There appear to be two main classifications of deity grouped together under the term "giant": great creative spirits, and the powerful guardians of certain localities - mountains and rivers, for instance.
In its resurgence over the past century Odinism has sometimes lacked credibility due to a tendency on the part of its adherents to refer to our deities in what can best be described as a literary fashion.
The Web of Wyrd is by no means a static construction. It is motion made manifest. The flashing patterns of energy within the heart of the atom, the wheeling dance of galaxies and stars, all is motion.
It is within this concept of a cosmos in continual, rhythmic, patterned motion that the idea of the "Great Year" must be considered.
The Circle of Ostara is a Magical Order associated with (but not officially a part of) the Odinic Rite, together working to further the awakening of our people. The Circle itself has a long history, and has developed its own system of mystico/magical practice.
Even amongst Odinists the subject of Ragnarok can lead to a cloud of melancholy. Like all myths it can be applied to our personal experiences but I want now to deal with its epic aspect and why rather than allow a feeling of gloom to descend on us we ought to see it as an affirmation of our being and our direct contact with our gods.
Following publication in the last ORB of the 'MAY LOKI BE BOUND article, I received some very good feedback and questions. As it is vital for both personal growth and the advance of our Holy religion that this figure is properly understood, I think it would be helpful for all OR members to see the pertinent questions and the response.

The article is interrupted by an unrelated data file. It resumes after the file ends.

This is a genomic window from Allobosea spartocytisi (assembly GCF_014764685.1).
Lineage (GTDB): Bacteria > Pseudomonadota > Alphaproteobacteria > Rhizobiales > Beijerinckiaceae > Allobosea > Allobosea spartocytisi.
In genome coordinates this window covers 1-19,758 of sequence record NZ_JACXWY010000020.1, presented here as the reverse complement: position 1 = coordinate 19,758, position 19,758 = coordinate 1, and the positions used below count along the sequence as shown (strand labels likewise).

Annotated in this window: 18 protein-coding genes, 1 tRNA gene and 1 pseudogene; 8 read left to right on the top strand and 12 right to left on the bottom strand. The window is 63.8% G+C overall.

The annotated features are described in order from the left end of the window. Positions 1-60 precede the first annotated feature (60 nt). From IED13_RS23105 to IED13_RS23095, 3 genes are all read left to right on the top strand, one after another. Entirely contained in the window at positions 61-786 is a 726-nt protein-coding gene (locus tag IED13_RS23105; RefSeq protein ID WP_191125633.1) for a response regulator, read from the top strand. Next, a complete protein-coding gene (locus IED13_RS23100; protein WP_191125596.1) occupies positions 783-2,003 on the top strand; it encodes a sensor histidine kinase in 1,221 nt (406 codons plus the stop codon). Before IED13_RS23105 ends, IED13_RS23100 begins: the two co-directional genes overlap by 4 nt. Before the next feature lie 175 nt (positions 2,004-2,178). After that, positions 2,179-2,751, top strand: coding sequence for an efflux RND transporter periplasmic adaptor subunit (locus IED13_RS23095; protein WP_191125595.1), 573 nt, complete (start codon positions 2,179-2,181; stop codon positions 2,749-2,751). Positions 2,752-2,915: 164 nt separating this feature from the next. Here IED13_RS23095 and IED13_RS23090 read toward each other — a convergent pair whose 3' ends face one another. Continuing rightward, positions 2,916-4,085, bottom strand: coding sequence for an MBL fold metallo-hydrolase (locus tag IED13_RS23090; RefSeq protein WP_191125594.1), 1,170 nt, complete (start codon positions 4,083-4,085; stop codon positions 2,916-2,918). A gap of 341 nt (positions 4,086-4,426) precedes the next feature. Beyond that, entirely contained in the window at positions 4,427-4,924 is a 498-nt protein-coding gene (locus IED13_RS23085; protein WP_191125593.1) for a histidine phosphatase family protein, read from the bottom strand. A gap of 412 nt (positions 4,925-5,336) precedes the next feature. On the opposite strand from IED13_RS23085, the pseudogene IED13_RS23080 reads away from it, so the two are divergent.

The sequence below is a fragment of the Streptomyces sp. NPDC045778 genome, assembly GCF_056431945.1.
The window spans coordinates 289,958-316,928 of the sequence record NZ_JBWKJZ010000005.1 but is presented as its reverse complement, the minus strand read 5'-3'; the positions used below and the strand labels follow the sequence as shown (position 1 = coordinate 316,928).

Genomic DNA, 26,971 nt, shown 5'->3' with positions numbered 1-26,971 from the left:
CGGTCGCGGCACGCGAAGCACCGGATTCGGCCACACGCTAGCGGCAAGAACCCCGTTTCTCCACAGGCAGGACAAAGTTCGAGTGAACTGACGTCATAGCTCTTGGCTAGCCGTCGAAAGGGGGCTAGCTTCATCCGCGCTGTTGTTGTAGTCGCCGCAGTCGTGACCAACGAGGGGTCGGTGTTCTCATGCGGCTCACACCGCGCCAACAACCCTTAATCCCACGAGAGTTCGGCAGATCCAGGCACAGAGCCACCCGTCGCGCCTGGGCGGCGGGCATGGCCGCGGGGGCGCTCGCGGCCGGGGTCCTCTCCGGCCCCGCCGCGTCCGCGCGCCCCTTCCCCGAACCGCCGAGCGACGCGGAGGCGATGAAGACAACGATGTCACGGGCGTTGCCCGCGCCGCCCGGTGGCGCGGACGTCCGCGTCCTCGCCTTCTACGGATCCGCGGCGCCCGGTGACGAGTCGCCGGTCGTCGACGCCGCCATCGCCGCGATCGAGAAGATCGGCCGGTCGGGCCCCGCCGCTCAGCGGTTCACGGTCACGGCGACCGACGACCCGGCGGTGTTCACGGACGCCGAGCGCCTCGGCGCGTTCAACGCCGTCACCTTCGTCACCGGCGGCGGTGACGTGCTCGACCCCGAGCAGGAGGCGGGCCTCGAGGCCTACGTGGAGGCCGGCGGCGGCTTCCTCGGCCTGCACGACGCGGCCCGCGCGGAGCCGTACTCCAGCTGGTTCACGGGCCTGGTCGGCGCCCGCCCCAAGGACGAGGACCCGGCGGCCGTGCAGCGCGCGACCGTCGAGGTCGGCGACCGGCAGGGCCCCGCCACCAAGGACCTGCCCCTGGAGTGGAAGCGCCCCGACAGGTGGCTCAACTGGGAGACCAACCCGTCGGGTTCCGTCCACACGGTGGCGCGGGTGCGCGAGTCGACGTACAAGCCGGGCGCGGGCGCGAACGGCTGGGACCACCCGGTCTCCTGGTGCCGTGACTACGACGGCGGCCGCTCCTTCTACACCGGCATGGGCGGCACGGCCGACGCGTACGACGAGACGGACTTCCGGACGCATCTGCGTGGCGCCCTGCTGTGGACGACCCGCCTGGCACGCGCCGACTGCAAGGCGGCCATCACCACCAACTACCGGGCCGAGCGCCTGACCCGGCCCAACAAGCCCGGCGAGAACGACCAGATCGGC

THERE is an amazing parallel between Odinism and Christianity which I believe in either faith owes nothing to the other. It is that Odin and Christ both suffered torture on a tree. In the northern European tradition that tree is Yggdrasil, the ever-living tree that supports the cosmos. In Christianity it was a dead tree, a man-made instrument of public execution, the cross.
ODINISM as the organic faith of our folk has evolved from a shared experience around the central pillars of and in accordance with the moves of the great creative forces identified as gods. One aspect of this is reflected in the deep reverence we give to our ancestors and to nature itself.
Now that christianity is crumbling it is sometimes tempting for us to gloat about its imminent demise. But we ourselves have little to gloat about. Sure, more and more of our folk are neglecting christianity but how many of them are actually being restored to their North European gods? Not nearly as many of them as are drifting aimlessly into materialism.
Christianity's morbid emphasis on man's sinful nature and on the fall from grace not only leads to the cults of confession, penance and self-mortification, which seem so antiquated and perverse to naturally minded people nowadays; it also encourages a sense of utter dependence, both moral and spiritual, on a god.